Woman Suffrage collection

Biographical and Historical Notes

The fight for woman suffrage in the United States began in the early nineteenth century, growing out of the Anti-Slavery campaigns of that period.

Women who were actively involved in Abolitionism found themselves treated as second class-citizens even within that movement, being denied variously the right to serve as delegates at conventions and to speak publicly to a mixed audience. The discrimination shown to women who were fighting for the rights of African Americans caused Elizabeth Cady Stanton and Lucretia Mott to begin a campaign for woman's rights.

The first major event of the woman suffrage movement was the Seneca Falls Convention, which took place in New York State in July of 1848. At the convention the delegates demanded suffrage for woman as well as improved access to educational and employment opportunities.

Early campaigns for woman suffrage focused on state voting rights. However, by 1869 it was apparent that an amendment to the federal constitution was preferable. In that year two organizations were formed to work toward that end: The National Woman Suffrage Association, led by Elizabeth Cady Stanton and Susan B. Anthony, and The American Woman Suffrage Association, led by Lucy Stone. In 1890, the two organizations joined under the name: National American Woman Suffrage Association.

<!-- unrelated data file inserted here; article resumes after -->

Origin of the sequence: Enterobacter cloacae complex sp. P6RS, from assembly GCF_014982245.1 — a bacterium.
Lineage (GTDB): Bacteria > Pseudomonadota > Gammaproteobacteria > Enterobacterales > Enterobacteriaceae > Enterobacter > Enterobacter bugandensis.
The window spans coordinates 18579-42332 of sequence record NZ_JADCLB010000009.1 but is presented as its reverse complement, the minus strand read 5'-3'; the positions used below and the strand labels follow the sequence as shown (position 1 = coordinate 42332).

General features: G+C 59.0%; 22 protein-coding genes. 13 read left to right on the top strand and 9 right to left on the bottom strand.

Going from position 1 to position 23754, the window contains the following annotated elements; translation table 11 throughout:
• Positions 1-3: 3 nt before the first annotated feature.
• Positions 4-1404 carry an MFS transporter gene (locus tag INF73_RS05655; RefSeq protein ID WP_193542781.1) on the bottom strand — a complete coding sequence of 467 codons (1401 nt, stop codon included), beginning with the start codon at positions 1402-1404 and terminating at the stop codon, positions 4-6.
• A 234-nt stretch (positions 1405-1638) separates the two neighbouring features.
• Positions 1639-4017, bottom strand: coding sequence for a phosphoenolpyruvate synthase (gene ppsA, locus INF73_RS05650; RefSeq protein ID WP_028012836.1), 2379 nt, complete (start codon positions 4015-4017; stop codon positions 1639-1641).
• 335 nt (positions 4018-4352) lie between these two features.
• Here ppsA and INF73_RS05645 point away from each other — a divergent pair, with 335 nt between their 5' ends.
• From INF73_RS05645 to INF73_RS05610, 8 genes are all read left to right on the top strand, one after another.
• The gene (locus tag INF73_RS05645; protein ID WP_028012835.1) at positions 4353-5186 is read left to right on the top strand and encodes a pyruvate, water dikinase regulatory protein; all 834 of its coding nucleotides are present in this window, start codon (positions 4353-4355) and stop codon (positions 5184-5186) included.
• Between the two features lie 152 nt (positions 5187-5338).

In 1890, Wyoming entered the Union and became the first state in which women had the Vote. Over the next three decades various states changed their constitution to give women voting rights. However up until the 1910s, there was little progress toward a constitutional amendment.

After World War I, the major oppositions to woman suffrage had been broken down. In January of 1918 the House voted to amend the constitution, followed by the Senate in June of 1919. The Nineteenth Amendment was enacted August 26, 1920 after Tennessee became the 36th State to ratify it.

Scope and Content Note

The Woman Suffrage collection comprises ephemera, pamphlets, books, and realia that relate to the campaign for women's voting rights.

Many of the materials are propagandistic in nature, including literature explaining the rational behind the idea of woman suffrage. The collection also includes various pieces of realia that represent the material culture of the movement. These include buttons, pennants, posters, and other objects such as a fan and a watchband.

Most of the materials date from the 1910s and document the movement in the last decade before woman suffrage was achieved.